Michigan Cares About Right to Work, But Not the Right to an Abortion


Amidst the protesting and counter-protesting over right to work in Michigan, residents of the Wolverine State may have forgotten about yet another right currently being contested in the state: the right to an abortion.

The days of Michigan's lame duck Congress are numbered, and those on the far right are doing everything they can to push through their legislation before they lose their power, including passing one of the most extreme anti-abortion bills in the nation early on Friday morning. How early? Let's just say you have to get up (or stay up) before 2 A.M. to know what the Michigan GOP is up to.

Having passed the House and the Senate, the bill now awaits Governor Rick Snyder's approval. Snyder is staunchly pro-life, believing that life begins at conception. He is expected to sign the bill into law.

The bill, HB 5711, already passed the Michigan Senate earlier this week. While one of the most controversial parts of the mega-bill — a requirement that "an aborted fetus be buried, cremated or interred" — was removed from the final version, lawmakers in Michigan managed to keep most of the bill intact. HB 5711 will "prohibit the tele-med prescription of medical abortion, enact several new costly and difficult requirements for abortion clinics and providers, and place new barriers between women and abortion by enforcing 'coercion screenings' on abortion-seeking women."

The super bill includes several Targeted Regulation of Abortion Providers (TRAP) laws which are designed to make it more difficult for women's health providers to offer abortion services by instituting unreasonable or extraneous clinic standards, amongst other measures. In Michigan's case, the TRAP regulations including requiring "clinics doing more than 120 abortions a year to be licensed and adhere to the same standards and regulations as free-standing surgical clinics." The measure would shut down most clinics currently providing abortions in the state. Republican Representative Thomas Hooker commented, “We must make sure that abortion clinics are safe until we can end the scourge of abortion."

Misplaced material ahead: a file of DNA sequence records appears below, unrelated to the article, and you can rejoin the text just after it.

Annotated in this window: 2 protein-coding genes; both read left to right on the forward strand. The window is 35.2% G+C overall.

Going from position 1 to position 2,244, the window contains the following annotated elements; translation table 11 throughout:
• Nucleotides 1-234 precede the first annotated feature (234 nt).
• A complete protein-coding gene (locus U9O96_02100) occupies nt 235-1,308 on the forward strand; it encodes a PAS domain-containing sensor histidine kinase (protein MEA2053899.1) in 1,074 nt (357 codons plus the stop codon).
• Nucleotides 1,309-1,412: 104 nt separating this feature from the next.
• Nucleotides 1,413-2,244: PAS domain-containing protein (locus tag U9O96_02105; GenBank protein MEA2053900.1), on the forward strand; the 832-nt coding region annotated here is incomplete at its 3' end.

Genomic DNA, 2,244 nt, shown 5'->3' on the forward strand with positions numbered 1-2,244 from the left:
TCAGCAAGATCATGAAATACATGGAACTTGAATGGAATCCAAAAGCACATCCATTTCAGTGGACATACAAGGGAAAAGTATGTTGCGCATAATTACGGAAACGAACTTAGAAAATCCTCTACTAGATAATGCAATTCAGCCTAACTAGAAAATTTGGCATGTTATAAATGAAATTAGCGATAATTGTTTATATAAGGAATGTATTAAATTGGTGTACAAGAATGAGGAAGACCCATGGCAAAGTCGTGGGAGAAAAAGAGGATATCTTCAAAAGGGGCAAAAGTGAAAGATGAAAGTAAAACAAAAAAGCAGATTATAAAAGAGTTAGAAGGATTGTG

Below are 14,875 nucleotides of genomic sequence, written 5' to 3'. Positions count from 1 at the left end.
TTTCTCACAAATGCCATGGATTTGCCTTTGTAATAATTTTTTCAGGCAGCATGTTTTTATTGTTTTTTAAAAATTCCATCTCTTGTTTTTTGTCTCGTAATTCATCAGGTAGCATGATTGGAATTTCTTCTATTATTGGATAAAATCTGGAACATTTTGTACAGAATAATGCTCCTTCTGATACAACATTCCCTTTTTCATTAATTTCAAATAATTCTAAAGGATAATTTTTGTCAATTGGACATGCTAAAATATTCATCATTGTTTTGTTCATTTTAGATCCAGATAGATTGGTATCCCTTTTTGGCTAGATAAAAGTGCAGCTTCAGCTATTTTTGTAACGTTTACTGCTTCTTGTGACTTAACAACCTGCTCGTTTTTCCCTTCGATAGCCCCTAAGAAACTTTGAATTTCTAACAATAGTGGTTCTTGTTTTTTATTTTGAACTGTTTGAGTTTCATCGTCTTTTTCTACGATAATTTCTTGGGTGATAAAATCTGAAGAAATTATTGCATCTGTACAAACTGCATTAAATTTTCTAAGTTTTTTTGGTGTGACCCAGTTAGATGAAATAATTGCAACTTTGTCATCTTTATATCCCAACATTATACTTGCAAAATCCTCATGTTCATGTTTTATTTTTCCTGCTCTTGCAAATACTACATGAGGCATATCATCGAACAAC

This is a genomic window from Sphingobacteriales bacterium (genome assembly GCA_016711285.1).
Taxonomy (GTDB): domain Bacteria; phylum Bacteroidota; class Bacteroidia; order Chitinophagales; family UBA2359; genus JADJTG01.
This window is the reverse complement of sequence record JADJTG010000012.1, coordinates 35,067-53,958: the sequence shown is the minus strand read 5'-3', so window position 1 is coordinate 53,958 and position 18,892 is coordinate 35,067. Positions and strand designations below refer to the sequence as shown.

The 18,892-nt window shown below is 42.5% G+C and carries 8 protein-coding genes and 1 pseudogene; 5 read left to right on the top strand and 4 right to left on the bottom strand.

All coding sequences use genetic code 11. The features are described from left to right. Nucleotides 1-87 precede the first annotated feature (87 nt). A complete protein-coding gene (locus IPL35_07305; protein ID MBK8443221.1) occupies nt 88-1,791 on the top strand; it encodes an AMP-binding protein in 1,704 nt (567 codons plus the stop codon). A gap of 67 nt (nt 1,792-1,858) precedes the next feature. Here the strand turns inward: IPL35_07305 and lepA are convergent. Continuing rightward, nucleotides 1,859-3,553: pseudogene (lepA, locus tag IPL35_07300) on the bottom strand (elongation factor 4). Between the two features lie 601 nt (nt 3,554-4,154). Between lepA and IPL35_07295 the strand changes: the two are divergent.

The Senate also passed three other laws which prohibit all insurance coverage for abortion. (Federal insurance coverage for abortion is already prohibited under the new health care law, except in cases of rape, incest, or to save the life of the mother.) Jezebel's Katie Baker explains, "To clarify, that means women won't be able to use insurance to get an abortion under the Affordable Care Act or any insurance plans offered in the state, except in the case of threat to the life (not health) of the mother." And Michigan is not alone in implementing these kinds of rules. The ACLU notes that eight states prohibit all comprehensive plans from providing abortion coverage, while 12 more "prohibit comprehensive plans from covering abortion in future health insurance markets." (Guttmacher provides a detailed list of these restrictions.)

While Mitt Romney may blithely announce that abortion has been "settled in the courts" since Roe v. Wade, the truth is that state-level restrictions on abortion have been increasing in recent years, potentially putting Roe v. Wade in danger. Over 32 states passed anti-abortion legislation in the past two years alone. As Michigan protester and Unitarian minister Jeff Liebmann noted, “Even though the Supreme Court doesn’t allow a state to ban abortions, these bills make it virtually impossible for any lab to offer them, or any woman to afford them.”